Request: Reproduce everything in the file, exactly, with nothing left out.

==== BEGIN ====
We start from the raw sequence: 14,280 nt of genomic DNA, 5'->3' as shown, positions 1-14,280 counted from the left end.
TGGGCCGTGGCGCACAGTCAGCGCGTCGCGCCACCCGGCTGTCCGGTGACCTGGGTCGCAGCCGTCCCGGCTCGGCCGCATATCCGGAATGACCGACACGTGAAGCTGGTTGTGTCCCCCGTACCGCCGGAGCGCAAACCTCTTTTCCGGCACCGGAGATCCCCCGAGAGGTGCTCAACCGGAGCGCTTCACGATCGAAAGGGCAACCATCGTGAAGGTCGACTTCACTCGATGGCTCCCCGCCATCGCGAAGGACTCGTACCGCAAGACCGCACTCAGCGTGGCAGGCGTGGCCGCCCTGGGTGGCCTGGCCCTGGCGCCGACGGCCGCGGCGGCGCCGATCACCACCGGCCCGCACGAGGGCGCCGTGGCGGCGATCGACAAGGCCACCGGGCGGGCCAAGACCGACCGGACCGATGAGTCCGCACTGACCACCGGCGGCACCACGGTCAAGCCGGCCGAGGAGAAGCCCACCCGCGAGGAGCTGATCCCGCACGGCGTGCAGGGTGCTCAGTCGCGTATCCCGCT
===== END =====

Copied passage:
We start from the raw sequence: 14,280 nt of genomic DNA, 5'->3' as shown, positions 1-14,280 counted from the left end.
TGGGCCGTGGCGCACAGTCAGCGCGTCGCGCCACCCGGCTGTCCGGTGACCTGGGTCGCAGCCGTCCCGGCTCGGCCGCATATCCGGAATGACCGACACGTGAAGCTGGTTGTGTCCCCCGTACCGCCGGAGCGCAAACCTCTTTTCCGGCACCGGAGATCCCCCGAGAGGTGCTCAACCGGAGCGCTTCACGATCGAAAGGGCAACCATCGTGAAGGTCGACTTCACTCGATGGCTCCCCGCCATCGCGAAGGACTCGTACCGCAAGACCGCACTCAGCGTGGCAGGCGTGGCCGCCCTGGGTGGCCTGGCCCTGGCGCCGACGGCCGCGGCGGCGCCGATCACCACCGGCCCGCACGAGGGCGCCGTGGCGGCGATCGACAAGGCCACCGGGCGGGCCAAGACCGACCGGACCGATGAGTCCGCACTGACCACCGGCGGCACCACGGTCAAGCCGGCCGAGGAGAAGCCCACCCGCGAGGAGCTGATCCCGCACGGCGTGCAGGGTGCTCAGTCGCGTATCCCGCT